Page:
“people diagnosed with pedophilia average over 200 victims each. That’s not 200 instances of abuse, it’s 200 children. Some of those children are abused by the perpetrator hundreds of times. Dr. Gene Abel, et. al predicts that a pedophile only has a 3% chance of getting caught each time they abuse a child. It literally is that difficult for us to detect it. Had someone not spoken up when they did about dad, he would have abused children for the rest of his life and none of us would have ever known it. One common misconception is that registered sex offenders (specifically pedophiles) just “messed up” and had a run in with one child. Once people understand the grooming process, however, we find that it is anything but accidental, and there is rarely ever only one victim. The reason this misconception sticks is that plea deals are struck and they usually are only charged for one victim, even though there could be hundreds. For example, dad confessed to 23 victims and only had charges on 3. So in the news, they reported that he had 3 victims which is entirely inaccurate.”
“Another point is that probably 40 percent of the women at your congregation, as well as a large number of the males, were likely molested as children. Openly letting a convicted child molester be involved at this level is re-traumatizing them.”

” It is unfair to your child to assume that someone couldn’t be a pedophile. John the Baptist, as he was baptizing people, said, “Bear fruit in keeping with repentance” (Matthew 3:8, ESV). In other words, prove that you have changed, don’t just say it. Paul, in giving a defense before Roman authorities, tells King Agrippa that he preached the Gospel to Jews and Gentiles, “that they should repent and turn to God, performing deeds in keeping with their repentance” (Acts 26:20, ESV). In other words, Paul didn’t give them the benefit of the doubt. Paul wasn’t so naïve as to think that, just because people claimed that they loved God and were good people, it meant that they really were. He demanded, as John did, that they prove themselves through their actions. Jesus, as he sent the 12 out to preach, warned, “Behold, I am sending you out as sheep in the midst of wolves, so be wise as serpents and innocent as doves” (Matthew 10:16). In other words, don’t be naïve and think we live in a safe world where all people should be trusted. Remain innocent, but don’t be fooled. So with that in mind, I demand that people prove themselves when they question my boundaries. You want me to believe you are a good person? Don’t violate my boundaries and then we’ll talk!” http://jimmyhinton.org/2013/09/24/boundaries-part-2/#comment-328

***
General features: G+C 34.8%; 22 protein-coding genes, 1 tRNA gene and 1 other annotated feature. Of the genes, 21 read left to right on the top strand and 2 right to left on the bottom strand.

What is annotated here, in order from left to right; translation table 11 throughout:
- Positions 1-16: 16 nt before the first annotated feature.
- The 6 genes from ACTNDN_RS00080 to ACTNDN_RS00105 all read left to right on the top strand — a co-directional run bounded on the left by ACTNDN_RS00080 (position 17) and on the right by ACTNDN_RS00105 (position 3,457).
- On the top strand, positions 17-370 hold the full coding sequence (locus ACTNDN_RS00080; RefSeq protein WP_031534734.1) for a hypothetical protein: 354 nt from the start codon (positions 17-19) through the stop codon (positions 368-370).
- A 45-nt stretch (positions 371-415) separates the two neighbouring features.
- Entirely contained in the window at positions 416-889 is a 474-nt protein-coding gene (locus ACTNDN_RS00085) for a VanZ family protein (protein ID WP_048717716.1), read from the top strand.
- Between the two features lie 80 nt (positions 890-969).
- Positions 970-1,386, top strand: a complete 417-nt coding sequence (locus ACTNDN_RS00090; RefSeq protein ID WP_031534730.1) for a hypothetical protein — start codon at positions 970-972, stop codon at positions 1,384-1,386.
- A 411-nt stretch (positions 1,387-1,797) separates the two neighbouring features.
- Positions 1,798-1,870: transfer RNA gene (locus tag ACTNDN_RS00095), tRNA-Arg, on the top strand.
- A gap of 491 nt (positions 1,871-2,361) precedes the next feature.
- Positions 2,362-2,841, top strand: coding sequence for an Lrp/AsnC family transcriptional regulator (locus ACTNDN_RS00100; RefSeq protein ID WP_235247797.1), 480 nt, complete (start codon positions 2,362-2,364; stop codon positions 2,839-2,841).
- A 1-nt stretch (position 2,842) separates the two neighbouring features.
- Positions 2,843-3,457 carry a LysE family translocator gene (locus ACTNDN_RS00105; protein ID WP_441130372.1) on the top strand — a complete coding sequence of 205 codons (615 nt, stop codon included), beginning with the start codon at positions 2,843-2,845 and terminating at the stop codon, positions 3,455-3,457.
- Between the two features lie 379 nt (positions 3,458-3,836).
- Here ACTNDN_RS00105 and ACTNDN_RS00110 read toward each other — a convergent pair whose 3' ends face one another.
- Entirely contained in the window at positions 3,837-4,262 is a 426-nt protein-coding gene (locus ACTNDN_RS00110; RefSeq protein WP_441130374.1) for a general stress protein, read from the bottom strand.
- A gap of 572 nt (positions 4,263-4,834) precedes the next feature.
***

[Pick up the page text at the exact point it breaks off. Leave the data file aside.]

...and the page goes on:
” One in four girls and one in six boys is abused by the age of eighteen.

“Pedophiles don’t change.